Starting from the assumption that the existing framework regulating the acquisition and loss of European Union (EU) citizenship produces legal incoherencies that ultimately translate into “unnecessary human suffering”, Dora Kostakopoulou proposes a two-step reform. First, the status should be made inalienable to prevent its involuntary loss resulting from the withdrawal of a Member State nationality, or the withdrawal of a Member State from the EU. Second, there should be a parallel path to “Eurozenship” based on birth and long-term residence in the EU, irrespective of whether or not the person holds a Member State nationality. At first glance, her plea appears rather cunning, for it promises, like the brave little tailor in the Grimm Brothers’ fairytale, to kill “seven at a blow”. Indeed, in Dora’s account, breaking Member States’ definitional monopoly over EU citizenship could solve at once a variety of issues, ranging from: the consequences of statelessness, the collective deprivation of EU citizenship resulting from a Member State’s withdrawal from the Union, the loss of Member State nationality due to long term residence abroad, and the lack of uniformity in the application of EU law or precarious status of third-country nationals owing to different or exclusive naturalisation requirements across Member States.
I agree with Dora that political theorists should not be afraid of radicalism, as long as the proposed reform effectively achieves clearly defined and desirable goals (the utilitarian test) and is consistent with fundamental norms (the principled approach). Richard Bellamy already pointed to the potentially negative consequences of what he describes as a form of “mushroom reasoning” on some of the core principles underlying the European project, such as that of reciprocity. While I broadly share Richard’s conclusion, my main concern here is that Dora’s proposal may not entirely satisfy the utilitarian test requirements. In other words, instead of killing seven flies at a blow, it may end up killing none. In what follows, I will briefly explain why, and conclude that the multitude of distinctive issues produced by the existing regulatory framework rather call for a series of targeted and more modest reforms than an overarching solution.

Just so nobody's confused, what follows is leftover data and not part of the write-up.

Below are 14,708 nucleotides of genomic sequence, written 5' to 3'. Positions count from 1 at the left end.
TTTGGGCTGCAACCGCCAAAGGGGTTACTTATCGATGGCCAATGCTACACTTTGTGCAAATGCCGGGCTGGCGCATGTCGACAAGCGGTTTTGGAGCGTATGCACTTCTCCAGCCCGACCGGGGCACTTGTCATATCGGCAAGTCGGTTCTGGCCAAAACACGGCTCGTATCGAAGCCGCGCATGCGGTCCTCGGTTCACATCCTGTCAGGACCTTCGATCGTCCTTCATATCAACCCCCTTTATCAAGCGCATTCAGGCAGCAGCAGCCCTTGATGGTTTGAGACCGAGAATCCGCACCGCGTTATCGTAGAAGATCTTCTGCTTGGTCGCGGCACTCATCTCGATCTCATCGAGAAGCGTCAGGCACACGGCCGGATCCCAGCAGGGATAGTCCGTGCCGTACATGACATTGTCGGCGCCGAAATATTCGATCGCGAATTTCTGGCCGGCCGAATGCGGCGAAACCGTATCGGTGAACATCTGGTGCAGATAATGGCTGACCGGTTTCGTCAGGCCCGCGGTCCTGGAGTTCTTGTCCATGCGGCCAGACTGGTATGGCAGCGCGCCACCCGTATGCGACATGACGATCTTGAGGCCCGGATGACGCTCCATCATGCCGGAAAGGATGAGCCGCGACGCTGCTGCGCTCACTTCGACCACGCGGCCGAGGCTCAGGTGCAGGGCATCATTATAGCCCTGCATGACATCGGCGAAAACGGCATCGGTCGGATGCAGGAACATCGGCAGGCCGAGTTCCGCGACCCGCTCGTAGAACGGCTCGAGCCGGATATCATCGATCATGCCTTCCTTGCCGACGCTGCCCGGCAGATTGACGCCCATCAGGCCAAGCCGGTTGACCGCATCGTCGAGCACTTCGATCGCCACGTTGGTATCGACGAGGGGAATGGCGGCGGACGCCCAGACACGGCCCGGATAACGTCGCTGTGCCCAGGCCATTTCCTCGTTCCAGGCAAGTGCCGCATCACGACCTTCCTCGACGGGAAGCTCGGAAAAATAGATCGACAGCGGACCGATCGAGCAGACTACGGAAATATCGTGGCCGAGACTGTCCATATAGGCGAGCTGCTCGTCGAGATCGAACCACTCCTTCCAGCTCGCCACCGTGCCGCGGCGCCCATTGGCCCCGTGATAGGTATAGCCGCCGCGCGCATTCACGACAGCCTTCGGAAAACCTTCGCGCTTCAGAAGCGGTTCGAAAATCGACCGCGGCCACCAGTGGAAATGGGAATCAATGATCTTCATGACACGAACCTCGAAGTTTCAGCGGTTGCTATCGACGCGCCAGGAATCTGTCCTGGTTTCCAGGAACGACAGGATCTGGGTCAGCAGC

A utilitarian test is like a doctor’s consultation. It must start from a precise and objective diagnosis of what is wrong under present conditions, and then evaluate whether the proposed remedy provides a suitable cure or at least alleviates the symptoms without creating new and potentially more debilitating ones. In the social world, the truth is often in the eye of the beholder, for the diagnosis itself essentially depends upon the practitioner’s normative inclinations. Dora is primarily concerned with cases of what we may call ‘under-inclusion’, whereby a person has a legitimate claim to EU citizenship status, but does not have it because of illegitimate state practices. She mentions several groups of individuals arguably falling under this category, such as those Russian-speakers long settled in Latvia who became stateless in the aftermath of the disintegration of the USSR; third-country nationals born or residing in a Member State that has no jus soli provisions for birthright citizenship or no appropriate path to ordinary naturalisation; and former European citizens whose Member State nationality either lapsed or was stripped away because they acquired it on fraudulent grounds or allegedly constitute a threat to the vital interests of the state. Assuming that all such persons have a legitimate claim for inclusion, offering them a Eurozenship that is not buttressed in a Member State nationality is unlikely to improve their lot in any significant way. The main reason for it is that EU citizenship is meant to complement – but not to substitute itself to – state nationality. This normative premise is embedded in the very institutional design of the EU’s multilevel citizenship architecture and has practical implications. Having a qualified right to move, not to be discriminated against, and to vote in local elections in a country where one was once considered a foreigner is a valuable addition to the rights derived from Member State nationality. It does not, however, constitute a credible alternative to it. Instead of a second path to a Eurozenship of free and equal citizens, we may well end up creating a second-class citizenship that would not satisfy the aspirations of those who are unduly kept out of a Member State’s national community, be they stateless of third-country nationals. Besides, creating a compensatory route to a European citizenship emptied of its national core provides reluctant Member States with a convenient excuse for not putting an end to their exclusion.